One of the most difficult transitions in many professions-especially engineering-is that of moving from a strictly technical job into management. Whether management means supervising one person or overseeing an entire project, significant psychological adjustment is necessary to manage human resources as well as technical ones. This difficulty is nothing new. Long before many of the well-known quality management and coaching principles were developed, firms recognized that technical experts did not necessarily make the best managers. Recently, there have been many comparisons between management and leadership, and an emphasis that they are indeed two different attributes that require different skills.
Like many engineers, I have participated in a handful of seminars sponsored by my employers over the years to examine management and leadership styles. I also have had the opportunity to experience a few personality evaluations. Most of you likely have encountered such things as the Myers-Briggs or DiSC methods, or heard the term "emotional intelligence." For some, these are enlightening explorations into human nature, especially for those of us who may have little or no background in psychology or sociology. They often provide a good benchmark of behavior and habits in others. For others, however, the tests are denounced as psycho-babble and wastes of time.
Whatever your personal opinion, I venture to say that the personality evaluations are a valuable educational tool. They may or may not lead to an accurate portrayal of any given individual’s attributes, and they certainly aren’t comprehensive enough to make one an expert in human behavior. But they definitely highlight a few extremes that are easy to see in many people around you. In particular, stressful situations can bring out certain traits that can overtake one’s personality. Recognizing different human traits and the effects of stress are important management skills. Therefore, the value of exercises taught in management training is providing a frame of reference for managing a human workforce, rather than learning to apply a rigid list of traits to unique individuals.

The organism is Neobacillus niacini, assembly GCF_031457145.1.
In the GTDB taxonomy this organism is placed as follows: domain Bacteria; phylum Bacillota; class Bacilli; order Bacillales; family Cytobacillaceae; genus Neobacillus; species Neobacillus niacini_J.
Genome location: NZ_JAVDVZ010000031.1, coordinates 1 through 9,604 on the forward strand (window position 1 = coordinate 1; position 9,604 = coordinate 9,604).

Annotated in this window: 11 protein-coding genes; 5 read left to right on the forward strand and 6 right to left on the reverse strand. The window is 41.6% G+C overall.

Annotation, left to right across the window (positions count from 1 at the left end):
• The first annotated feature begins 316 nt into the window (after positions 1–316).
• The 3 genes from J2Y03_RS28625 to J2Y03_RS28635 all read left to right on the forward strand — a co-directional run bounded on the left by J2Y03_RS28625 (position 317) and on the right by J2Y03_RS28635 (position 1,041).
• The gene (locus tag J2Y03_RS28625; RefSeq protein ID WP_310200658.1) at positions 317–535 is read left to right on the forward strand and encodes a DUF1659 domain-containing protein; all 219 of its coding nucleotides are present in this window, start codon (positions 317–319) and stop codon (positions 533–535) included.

This being said, and to respond to some who think such classes are a waste of time, I believe that any topic that broadens one’s understanding of behavior is valuable and often necessary to manage other people. Successful engineering and project management stem from one’s ability to operate outside of the technical vacuum that surrounds many designers. A manager’s skills in listening and giving feedback, criticism, and positive reinforcement are irreplaceable. Not only that, they benefit not just the project team, but the client as well.
By understanding that one’s perception of the world is not the only one, mangers are better able to work through conflict and to guide their teams toward individual successes and growth. They also are better equipped to discuss a client’s needs and project goals from the client’s perspective. We are fortunate to live in a time during which we have a greater understanding and sensitivity toward individual attitudes and needs. The ability to see through a verbal conversation and into an individual’s unspoken character and desires ultimately will lead to a more responsive manager.
Indeed, being able to anticipate a colleague’s next move is not presumptuous, but is a welcome relief to an employee or client that is accustomed to reactionary management. Being a proactive manager and client advocate is one of the major milestones along the transition from engineer to manager, and further, is one that distinguishes mere management from leadership.
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